Siegfried Lenz

Siegfried Lenz

Lenz in 1969
Born (1926-03-17)17 March 1926
Lyck (Ełk), East Prussia
Died 7 October 2014(2014-10-07) (aged 88)
Hamburg, Germany
Occupation Novelist
Nationality German
Alma mater University of Hamburg
Period 1956–2014
Notable works The German Lesson
Notable awards

Siegfried Lenz (German: [ˈziːkfʁiːt ˈlɛnts]; 17 March 1926  7 October 2014) was a German writer of novels, short stories and essays, as well as dramas for radio and the theatre. In 2000 he received the Goethe Prize on the 250th Anniversary of Johann Wolfgang von Goethe's birth.


Siegfried Lenz was born in Lyck, East Prussia (now Ełk, Poland), the son of a customs officer. After graduating in 1943, he was drafted into the Kriegsmarine.

According to documents released in June 2007, he may have joined the Nazi Party at the age of 18 on 20 April 1944 along with several other German authors and personalities, such as Dieter Hildebrandt and Martin Walser.[1] However, Lenz subsequently said he had been included in a collective "joining" of the Party without his knowledge. Shortly before the end of World War II, he fled to Denmark, but was held briefly as a prisoner of war in Schleswig-Holstein. He then worked as a translator for the British army.

At the University of Hamburg he studied philosophy, English, and literary history. His studies were cut off early when he became an intern for the daily newspaper Die Welt, where he served as an editor from 1950 to 1951. It was there he met his future wife, Liselotte whom he married in 1949.

In 1951, Lenz used the money he had earned from his first novel Habichte in der Luft to finance a trip to Kenya. During his time there, he wrote about the Mau Mau Uprising in his short story "Lukas, sanftmütiger Knecht". After 1951 Lenz worked as a freelance writer in Hamburg, where he joined the Group 47 group of writers. Together with Günter Grass, he became engaged with the Social Democratic Party and championed the Ostpolitik of Willy Brandt. As a supporter of rapprochement with Eastern Europe he was invited to the signing of the Treaty of Warsaw (1970). In October 2011 he was made an honorary citizen of his home town Ełk, which had become Polish as a result of the border changes promulgated at the 1945 Potsdam Conference.

In 2003, Lenz joined the Verein für deutsche Rechtschreibung und Sprachpflege (Society for German Spelling and Language Cultivation) to protest the German orthography reform of 1996.[2]

He died at the age of 88 on 7 October 2014 in Hamburg.[3][4]

After his death, a previously unpublished novel, Der Überläufer (The Turncoat), which Lenz had written in 1951, was published. Unwelcome in the cold-war era, this novel about a German soldier who defects to Soviet Union forces, was found among his effects.[5]


Critic Gerhardt Csejka described Lenz as one of the German authors who saw it as his duty to help the German people "pay off the enormous debts", which "the Germans together with their honoured Führer had burdened themselves." Lenz saw it as his obligation to "take preventive actions against any danger of a reoccurrence."[6]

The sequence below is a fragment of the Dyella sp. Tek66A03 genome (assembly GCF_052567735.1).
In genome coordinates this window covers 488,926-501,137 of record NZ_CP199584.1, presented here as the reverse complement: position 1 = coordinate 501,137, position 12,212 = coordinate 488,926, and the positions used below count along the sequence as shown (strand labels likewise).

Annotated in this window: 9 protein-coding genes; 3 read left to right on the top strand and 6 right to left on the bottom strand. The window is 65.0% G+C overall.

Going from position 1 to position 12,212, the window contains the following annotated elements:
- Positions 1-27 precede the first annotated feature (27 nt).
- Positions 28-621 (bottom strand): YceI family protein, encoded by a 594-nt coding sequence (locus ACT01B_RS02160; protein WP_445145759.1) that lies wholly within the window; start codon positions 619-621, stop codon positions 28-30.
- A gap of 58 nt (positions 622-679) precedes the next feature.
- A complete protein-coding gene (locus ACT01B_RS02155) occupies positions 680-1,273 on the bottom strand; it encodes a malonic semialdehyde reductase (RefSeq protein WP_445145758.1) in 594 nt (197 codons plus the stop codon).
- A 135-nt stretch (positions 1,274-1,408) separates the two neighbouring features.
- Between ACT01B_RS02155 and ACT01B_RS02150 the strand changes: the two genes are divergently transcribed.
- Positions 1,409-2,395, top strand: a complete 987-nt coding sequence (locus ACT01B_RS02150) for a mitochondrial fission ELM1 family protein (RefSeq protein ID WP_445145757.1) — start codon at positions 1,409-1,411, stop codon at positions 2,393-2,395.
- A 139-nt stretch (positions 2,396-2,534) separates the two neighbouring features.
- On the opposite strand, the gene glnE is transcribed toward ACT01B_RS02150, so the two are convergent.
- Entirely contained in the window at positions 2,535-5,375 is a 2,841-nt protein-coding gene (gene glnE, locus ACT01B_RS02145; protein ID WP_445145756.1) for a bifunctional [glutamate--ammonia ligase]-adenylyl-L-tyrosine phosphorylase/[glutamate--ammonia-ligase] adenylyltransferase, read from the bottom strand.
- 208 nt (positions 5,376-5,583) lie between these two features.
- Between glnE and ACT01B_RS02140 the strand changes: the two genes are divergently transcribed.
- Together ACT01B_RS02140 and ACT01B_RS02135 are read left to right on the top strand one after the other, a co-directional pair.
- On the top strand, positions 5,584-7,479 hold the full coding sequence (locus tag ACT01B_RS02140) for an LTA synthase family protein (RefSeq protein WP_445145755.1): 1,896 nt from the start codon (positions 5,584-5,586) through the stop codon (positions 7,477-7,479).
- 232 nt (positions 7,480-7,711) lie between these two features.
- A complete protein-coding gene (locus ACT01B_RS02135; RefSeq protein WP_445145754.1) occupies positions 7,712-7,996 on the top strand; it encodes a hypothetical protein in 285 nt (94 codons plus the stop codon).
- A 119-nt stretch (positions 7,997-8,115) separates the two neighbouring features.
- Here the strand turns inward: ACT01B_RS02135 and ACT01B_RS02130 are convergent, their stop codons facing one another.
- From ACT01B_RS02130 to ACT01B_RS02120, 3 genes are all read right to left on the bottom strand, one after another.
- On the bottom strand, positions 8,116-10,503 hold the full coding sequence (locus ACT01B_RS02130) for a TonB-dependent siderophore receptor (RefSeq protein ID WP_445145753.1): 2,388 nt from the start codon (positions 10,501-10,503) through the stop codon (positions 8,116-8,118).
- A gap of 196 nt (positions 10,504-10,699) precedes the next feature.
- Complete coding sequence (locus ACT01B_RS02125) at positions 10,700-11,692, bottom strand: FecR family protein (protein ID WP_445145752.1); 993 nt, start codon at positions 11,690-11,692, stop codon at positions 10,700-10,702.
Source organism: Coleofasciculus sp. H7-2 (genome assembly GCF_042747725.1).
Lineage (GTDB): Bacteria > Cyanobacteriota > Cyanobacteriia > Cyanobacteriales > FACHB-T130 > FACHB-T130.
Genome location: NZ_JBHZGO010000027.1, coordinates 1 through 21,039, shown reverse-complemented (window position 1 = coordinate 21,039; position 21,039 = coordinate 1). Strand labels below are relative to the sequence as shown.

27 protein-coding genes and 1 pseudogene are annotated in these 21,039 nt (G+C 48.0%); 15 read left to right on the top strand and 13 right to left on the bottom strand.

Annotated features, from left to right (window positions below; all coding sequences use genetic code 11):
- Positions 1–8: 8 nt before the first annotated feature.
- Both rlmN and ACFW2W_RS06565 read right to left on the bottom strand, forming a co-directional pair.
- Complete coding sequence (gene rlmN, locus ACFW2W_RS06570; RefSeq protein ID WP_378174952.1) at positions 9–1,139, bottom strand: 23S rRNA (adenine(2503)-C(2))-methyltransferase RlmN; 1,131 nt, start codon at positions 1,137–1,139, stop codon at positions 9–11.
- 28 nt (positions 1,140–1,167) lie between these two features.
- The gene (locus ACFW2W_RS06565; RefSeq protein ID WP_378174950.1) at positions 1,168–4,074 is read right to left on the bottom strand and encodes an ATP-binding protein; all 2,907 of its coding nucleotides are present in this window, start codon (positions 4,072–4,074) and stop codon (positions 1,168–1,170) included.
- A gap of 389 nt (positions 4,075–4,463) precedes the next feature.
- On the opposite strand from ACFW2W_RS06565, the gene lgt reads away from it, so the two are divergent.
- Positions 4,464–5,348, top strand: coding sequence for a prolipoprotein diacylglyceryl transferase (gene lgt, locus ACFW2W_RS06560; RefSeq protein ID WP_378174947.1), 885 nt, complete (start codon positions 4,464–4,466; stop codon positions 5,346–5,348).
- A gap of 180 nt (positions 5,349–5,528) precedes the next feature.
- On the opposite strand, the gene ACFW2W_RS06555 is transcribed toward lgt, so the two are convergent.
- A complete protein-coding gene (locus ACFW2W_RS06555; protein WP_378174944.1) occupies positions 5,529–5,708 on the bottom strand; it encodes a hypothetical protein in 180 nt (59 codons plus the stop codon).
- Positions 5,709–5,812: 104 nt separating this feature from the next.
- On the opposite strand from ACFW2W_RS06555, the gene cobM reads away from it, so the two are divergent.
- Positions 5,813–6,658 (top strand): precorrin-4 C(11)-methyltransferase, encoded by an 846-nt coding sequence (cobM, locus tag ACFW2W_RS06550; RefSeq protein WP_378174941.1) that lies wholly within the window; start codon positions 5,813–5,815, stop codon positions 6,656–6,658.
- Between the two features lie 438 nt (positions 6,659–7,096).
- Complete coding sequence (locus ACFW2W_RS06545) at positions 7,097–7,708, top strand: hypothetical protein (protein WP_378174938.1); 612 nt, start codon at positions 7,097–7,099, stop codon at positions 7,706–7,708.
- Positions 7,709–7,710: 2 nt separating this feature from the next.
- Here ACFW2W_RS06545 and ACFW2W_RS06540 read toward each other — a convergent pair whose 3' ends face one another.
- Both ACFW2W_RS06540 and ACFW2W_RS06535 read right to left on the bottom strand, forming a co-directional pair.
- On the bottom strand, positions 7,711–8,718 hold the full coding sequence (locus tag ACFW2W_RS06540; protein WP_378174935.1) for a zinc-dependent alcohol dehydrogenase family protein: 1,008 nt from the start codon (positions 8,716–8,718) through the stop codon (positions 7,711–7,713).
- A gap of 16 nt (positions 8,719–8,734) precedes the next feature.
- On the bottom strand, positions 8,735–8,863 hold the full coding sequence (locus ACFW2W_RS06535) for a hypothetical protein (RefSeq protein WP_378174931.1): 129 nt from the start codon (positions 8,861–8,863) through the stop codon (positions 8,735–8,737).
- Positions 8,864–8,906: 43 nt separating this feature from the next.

In 1988 Lenz was awarded with the Peace Prize of the German Book Trade, a prize given annually at the Frankfurt Book Fair.[7] The Goethe Prize of Frankfurt am Main (Goethepreis der Stadt Frankfurt) was given to Lenz in 2000.[8] A year later, Lenz was honored with the highest decoration of Hamburg, the honorary citizenship.[9] Since 2004 Lenz has been honorary citizen of Schleswig Holstein, since 18 October 2011 honorary citizen of his hometown Ełk (Lyck).[10] In 2010 he won the Italian International Nonino Prize.

Selected bibliography


Novellas and short story collections



Essays, children's books, speeches


  1. "Dieter Hildebrandt soll in NSDAP gewesen sein" (in German). Die Welt. 2007-06-30. Retrieved 2009-10-04.
  2. Claudia Ludwig, "Siegfried Lenz unterzeichnet die Resolution für die Wiederherstellung der Rechtschreibeinheit" Deutsche Sprachwelt. Accessed 7 October 2014.
  3. "Revered German novelist Siegfried Lenz dead at 88". 7 October 2014. Retrieved 7 October 2014.
  4. Siegfried Lenz: Novelist and playwright who played a key part in the generation of writers who studied the rise of Nazism
  5. Möller, Barbara (3 March 2016). "Wie Siegfried Lenz in den Kalten Krieg geriet". Die Welt. Retrieved 5 March 2016.
  6. "Siegfried Lenz (1926), Deutschstunde". Deutscher Taschenbuch Verlag. Retrieved 2009-10-04.
  7. "All prize winners and speakers". Börsenverein des Deutschen Buchhandels. Retrieved 2009-10-06.
  8. "Germans celebrate Goethe festival". BBC News. 28 August 1999. Retrieved 7 October 2014.
  9. "Hamburgische Ehrenbürger" (in German). Chancellery of the Senate. Retrieved 2009-10-06. Hat mit seinem literarischen Werk zur Erneuerung und Anerkennung Deutschlands im Geiste des Humanismus beigetragen (Has contributed with his literary work for the renewal and recognition of Germany in the spirit of humanism)
  10. "Siegfried Lenz zum Ehrenbürger seiner Geburtsstadt ernannt" (in German). Hamburger Abendblatt. Retrieved 2011-11-18.
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